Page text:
ORION W MUDGE ESQ
A BRACE of partridges being brought in to supper for three gentlemen; "Come, Tom," said one of them, "you are fresh from the schools, let us see how learnedly you can divide these two birds among us three." "With all my heart;" answered Tom, "there is one for _you two_ and here is one for _me too_."
MRS. B. desired Dr. Johnson to give his opinion of a new work she had just written; adding, that if it would not do, she begged him to tell her, for she had other _irons in the fire_, and in case of its not being likely to succeed, she could bring out something else. "Then," said the Doctor, after having turned over a few leaves, "_I advise you, Madam, to put it where your other irons are._"
BLUNDERS OF SIR BOYLE ROCHE.
FROM SIR JONAH BARRINGTON'S SKETCHES.
THE Baronet had certainly one great advantage over all other bull and blunder makers: he seldom launched a blunder from which some fine aphorism or maxim might not be easily extracted. When a debate arose in the Irish house of commons on the vote of a grant which was recommended by Sir John Parnel, chancellor of the exchequer, as one not likely to be felt burdensome for many years to come--it was observed in reply, that the house had no just right to load posterity with a weighty debt for what could in no degree operate to their advantage. Sir Boyle, eager to defend the measures of government, immediately rose, and in a very few words, put forward the most unanswerable argument which human ingenuity could possibly devise. "What, Mr. Speaker!" said he, "and so we are to beggar ourselves for fear of vexing posterity! Now, I would ask the honorable gentleman, and this _still more_ honorable house, why we should put ourselves out of our way for _posterity_: for what has _posterity_ done for _us_?"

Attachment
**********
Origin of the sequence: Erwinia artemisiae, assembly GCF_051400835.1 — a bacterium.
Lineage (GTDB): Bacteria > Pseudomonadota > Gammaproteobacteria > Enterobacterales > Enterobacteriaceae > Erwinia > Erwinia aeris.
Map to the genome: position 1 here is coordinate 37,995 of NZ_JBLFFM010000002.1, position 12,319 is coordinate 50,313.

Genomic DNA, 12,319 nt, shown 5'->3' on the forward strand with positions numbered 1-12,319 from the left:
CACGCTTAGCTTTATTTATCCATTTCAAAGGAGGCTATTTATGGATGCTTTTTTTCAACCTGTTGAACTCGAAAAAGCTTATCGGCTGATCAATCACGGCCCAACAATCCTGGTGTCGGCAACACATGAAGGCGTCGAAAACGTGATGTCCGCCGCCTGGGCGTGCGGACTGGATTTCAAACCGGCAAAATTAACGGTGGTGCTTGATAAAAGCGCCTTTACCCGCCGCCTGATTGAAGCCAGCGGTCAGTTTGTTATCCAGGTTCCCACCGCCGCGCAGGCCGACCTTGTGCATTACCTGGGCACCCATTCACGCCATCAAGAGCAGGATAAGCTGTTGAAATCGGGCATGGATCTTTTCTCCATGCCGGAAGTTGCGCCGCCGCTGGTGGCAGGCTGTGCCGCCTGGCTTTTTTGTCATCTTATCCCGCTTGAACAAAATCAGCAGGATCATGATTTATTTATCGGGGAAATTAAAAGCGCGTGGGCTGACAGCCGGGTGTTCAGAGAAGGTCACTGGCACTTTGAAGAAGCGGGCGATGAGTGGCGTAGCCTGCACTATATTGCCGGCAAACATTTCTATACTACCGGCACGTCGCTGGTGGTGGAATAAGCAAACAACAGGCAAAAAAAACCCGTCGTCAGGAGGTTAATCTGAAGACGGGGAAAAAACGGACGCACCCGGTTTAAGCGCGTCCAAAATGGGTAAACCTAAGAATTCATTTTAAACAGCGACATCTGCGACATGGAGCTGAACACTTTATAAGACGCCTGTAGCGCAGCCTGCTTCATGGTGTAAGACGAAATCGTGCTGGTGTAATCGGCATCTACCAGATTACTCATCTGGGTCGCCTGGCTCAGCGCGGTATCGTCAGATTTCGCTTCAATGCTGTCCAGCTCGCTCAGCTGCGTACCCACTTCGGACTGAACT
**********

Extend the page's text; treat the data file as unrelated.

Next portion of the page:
Sir Boyle, hearing the roar of laughter which of course followed this sensible blunder, but not being conscious that he had said anything out of the way, was rather puzzled, and conceived that the house had misunderstood him. He therefore begged leave to explain, as he apprehended that gentlemen had entirely mistaken his words: he a.s.sured the house that "by _posterity_, he did not at all mean our _ancestors_, but those who were to come _immediately_ after _them_." Upon hearing this _explanation_, it was impossible to do any serious business for half an hour.
Sir Boyle Roche was induced by government to fight as hard as possible for the union: so he did, and I really believe fancied, by degrees, that he was right. On one occasion, a general t.i.tter arose at his florid picture of the happiness which must proceed from this event.
"Gentlemen," said Sir Boyle, "may t.i.tther, and t.i.tther, and t.i.tther, and may think it a bad measure; but their heads at present are hot, and will so remain till they grow cool again; and so they can't decide right now; but when the _day of judgment_ comes, _then_ honorable gentlemen will be satisfied at this most excellent union. Sir, there is no Levitical degrees between nations, and on this occasion I can see neither sin nor shame in _marrying our own sister_."
He was a determined enemy to the French revolution, and seldom rose in the house for several years without volunteering some abuse of it. "Mr.
Speaker," said he, in a mood of this kind, "if we once permitted the villanous French masons to meddle with the b.u.t.tresses and walls of our ancient const.i.tution, they would never stop, nor stay, Sir, till they brought the foundation-stones tumbling down about the ears of the nation! There," continued Sir Boyle, placing his hand earnestly on his heart, his powdered head shaking in unison with his loyal zeal, while he described the probable consequences of an invasion of Ireland by the French republicans; "There Mr. Speaker! if those Gallican villains should invade us, Sir, 'tis on _that very table_, may-be, these honorable members might see their own destinies lying in heaps a-top of one another!' Here perhaps, Sir, the murderous _Marshallaw-men_ (Ma.r.s.eillois) would break in, cut us to mince-meat, and throw our bleeding heads upon that table, to stare us in the face!"
Sir Boyle, on another occasion, was arguing for the habeas corpus suspension bill in Ireland: "It would surely be better, Mr. Speaker,"
said he, "to give up not only a _part_, but, if necessary, even the _whole_, of our const.i.tution, to preserve _the remainder_!"
The Book of Anecdotes and Budget of Fun Part 64